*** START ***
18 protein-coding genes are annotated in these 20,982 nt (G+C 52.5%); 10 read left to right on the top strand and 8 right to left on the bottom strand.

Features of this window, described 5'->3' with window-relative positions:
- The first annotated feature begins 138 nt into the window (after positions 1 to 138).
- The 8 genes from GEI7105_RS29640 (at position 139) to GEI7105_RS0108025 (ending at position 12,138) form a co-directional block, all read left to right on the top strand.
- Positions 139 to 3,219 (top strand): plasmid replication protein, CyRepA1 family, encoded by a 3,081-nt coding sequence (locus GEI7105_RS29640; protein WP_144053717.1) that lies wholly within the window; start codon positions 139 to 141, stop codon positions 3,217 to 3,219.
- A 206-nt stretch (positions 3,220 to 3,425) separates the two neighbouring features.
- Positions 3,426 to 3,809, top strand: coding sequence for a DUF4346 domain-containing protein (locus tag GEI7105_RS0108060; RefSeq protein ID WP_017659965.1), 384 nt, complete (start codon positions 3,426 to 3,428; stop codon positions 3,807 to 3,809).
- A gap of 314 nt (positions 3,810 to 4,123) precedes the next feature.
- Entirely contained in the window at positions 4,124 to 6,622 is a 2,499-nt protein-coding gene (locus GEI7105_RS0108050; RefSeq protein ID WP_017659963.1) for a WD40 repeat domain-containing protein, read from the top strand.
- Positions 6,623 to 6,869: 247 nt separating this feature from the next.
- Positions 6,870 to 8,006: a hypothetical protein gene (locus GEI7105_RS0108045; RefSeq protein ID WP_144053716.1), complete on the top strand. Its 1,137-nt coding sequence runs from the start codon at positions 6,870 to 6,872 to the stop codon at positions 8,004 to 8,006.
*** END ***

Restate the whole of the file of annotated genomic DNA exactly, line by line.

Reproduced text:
18 protein-coding genes are annotated in these 20,982 nt (G+C 52.5%); 10 read left to right on the top strand and 8 right to left on the bottom strand.

Features of this window, described 5'->3' with window-relative positions:
- The first annotated feature begins 138 nt into the window (after positions 1 to 138).
- The 8 genes from GEI7105_RS29640 (at position 139) to GEI7105_RS0108025 (ending at position 12,138) form a co-directional block, all read left to right on the top strand.
- Positions 139 to 3,219 (top strand): plasmid replication protein, CyRepA1 family, encoded by a 3,081-nt coding sequence (locus GEI7105_RS29640; protein WP_144053717.1) that lies wholly within the window; start codon positions 139 to 141, stop codon positions 3,217 to 3,219.
- A 206-nt stretch (positions 3,220 to 3,425) separates the two neighbouring features.
- Positions 3,426 to 3,809, top strand: coding sequence for a DUF4346 domain-containing protein (locus tag GEI7105_RS0108060; RefSeq protein ID WP_017659965.1), 384 nt, complete (start codon positions 3,426 to 3,428; stop codon positions 3,807 to 3,809).
- A gap of 314 nt (positions 3,810 to 4,123) precedes the next feature.
- Entirely contained in the window at positions 4,124 to 6,622 is a 2,499-nt protein-coding gene (locus GEI7105_RS0108050; RefSeq protein ID WP_017659963.1) for a WD40 repeat domain-containing protein, read from the top strand.
- Positions 6,623 to 6,869: 247 nt separating this feature from the next.
- Positions 6,870 to 8,006: a hypothetical protein gene (locus GEI7105_RS0108045; RefSeq protein ID WP_144053716.1), complete on the top strand. Its 1,137-nt coding sequence runs from the start codon at positions 6,870 to 6,872 to the stop codon at positions 8,004 to 8,006.